Report on mathematics coursetaking and achievement

Robert Bozick and Steven J. Ingels recently published a report called: Mathematics Coursetaking and Achievement at the End of High School: Evidence from the Education Longitudinal Study of 2002 (ELS:2002).

The report is available as downloadable pdf. I have copied the description of the report below:

This report documents and examines the relationship between the number
and types of math courses taken in the 11th and 12th grade and growth
in mathematics proficiency over the same time period. Using data from
the Education Longitudinal Study of 2002 (ELS:2002), the analysis
identifies the coursetaking sequences most prevalent among contemporary
high school students in their junior and senior years, sociodemographic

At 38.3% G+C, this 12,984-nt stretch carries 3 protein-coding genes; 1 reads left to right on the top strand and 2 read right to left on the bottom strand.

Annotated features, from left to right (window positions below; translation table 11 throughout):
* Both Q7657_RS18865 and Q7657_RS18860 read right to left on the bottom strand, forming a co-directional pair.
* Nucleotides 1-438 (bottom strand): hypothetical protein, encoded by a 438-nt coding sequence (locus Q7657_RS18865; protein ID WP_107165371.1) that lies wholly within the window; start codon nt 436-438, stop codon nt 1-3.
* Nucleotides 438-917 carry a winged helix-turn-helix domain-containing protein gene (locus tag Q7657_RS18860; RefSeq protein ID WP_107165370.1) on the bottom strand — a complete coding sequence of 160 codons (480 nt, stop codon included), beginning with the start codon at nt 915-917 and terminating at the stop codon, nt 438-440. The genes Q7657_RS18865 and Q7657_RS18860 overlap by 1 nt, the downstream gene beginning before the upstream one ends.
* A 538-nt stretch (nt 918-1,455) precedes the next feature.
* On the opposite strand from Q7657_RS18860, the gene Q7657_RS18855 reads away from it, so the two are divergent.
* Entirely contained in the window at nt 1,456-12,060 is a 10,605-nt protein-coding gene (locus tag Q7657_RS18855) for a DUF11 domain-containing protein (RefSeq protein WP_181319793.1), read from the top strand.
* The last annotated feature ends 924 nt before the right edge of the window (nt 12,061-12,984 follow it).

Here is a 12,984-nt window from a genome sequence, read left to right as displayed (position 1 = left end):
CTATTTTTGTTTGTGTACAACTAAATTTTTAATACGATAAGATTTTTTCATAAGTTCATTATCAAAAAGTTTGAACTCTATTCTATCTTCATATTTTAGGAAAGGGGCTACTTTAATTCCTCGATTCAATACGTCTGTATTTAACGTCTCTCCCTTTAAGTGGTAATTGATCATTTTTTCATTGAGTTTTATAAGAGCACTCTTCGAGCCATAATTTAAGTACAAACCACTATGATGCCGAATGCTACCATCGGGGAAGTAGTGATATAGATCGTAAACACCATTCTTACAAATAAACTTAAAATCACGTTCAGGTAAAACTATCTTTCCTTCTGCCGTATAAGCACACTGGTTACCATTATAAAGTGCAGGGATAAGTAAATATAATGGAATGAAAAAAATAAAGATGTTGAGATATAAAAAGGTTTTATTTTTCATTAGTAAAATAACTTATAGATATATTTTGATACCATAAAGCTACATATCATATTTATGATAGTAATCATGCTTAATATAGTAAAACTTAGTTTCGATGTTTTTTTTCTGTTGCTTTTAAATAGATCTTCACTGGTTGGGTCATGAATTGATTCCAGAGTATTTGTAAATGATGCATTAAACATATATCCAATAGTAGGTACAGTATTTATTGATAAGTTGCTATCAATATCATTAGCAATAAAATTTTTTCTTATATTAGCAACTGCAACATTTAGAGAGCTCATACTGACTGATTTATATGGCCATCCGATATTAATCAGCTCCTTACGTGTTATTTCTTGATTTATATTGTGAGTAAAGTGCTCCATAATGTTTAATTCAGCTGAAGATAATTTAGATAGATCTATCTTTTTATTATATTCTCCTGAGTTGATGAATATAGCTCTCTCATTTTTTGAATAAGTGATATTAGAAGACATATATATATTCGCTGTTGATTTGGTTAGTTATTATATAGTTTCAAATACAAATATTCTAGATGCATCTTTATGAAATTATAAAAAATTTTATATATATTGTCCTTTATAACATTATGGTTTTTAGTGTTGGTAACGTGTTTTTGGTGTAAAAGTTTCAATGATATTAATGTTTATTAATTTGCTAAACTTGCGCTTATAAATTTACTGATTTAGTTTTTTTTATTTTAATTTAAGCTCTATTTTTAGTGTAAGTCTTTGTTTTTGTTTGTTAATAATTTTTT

characteristics of the students who follow these course sequences, and
the association between specific courses and course sequences and
mathematics gains over the last two years of high school. Because most
students (94 percent) entered the second half of high school with a
mastery of basic mathematics skills such as simple arithmetic and
operations, most learning during this time was in intermediate-level
mathematics skills and concepts. For example, the percentage of
students with an understanding of simple problem solving skills grew
from 53 to 65 percentage points over the two year period. In terms of
learning in specific content areas, the largest gains in intermediate
skills such as simple operations and problem solving were made by those
who followed the geometry–algebra II sequence. The largest gains in
advanced skills such as derivations and making inferences from
algebraic expressions were made by students who took precalculus paired
with another course. The smallest gains were made by students who took
one mathematics course or no mathematics courses during their last 2

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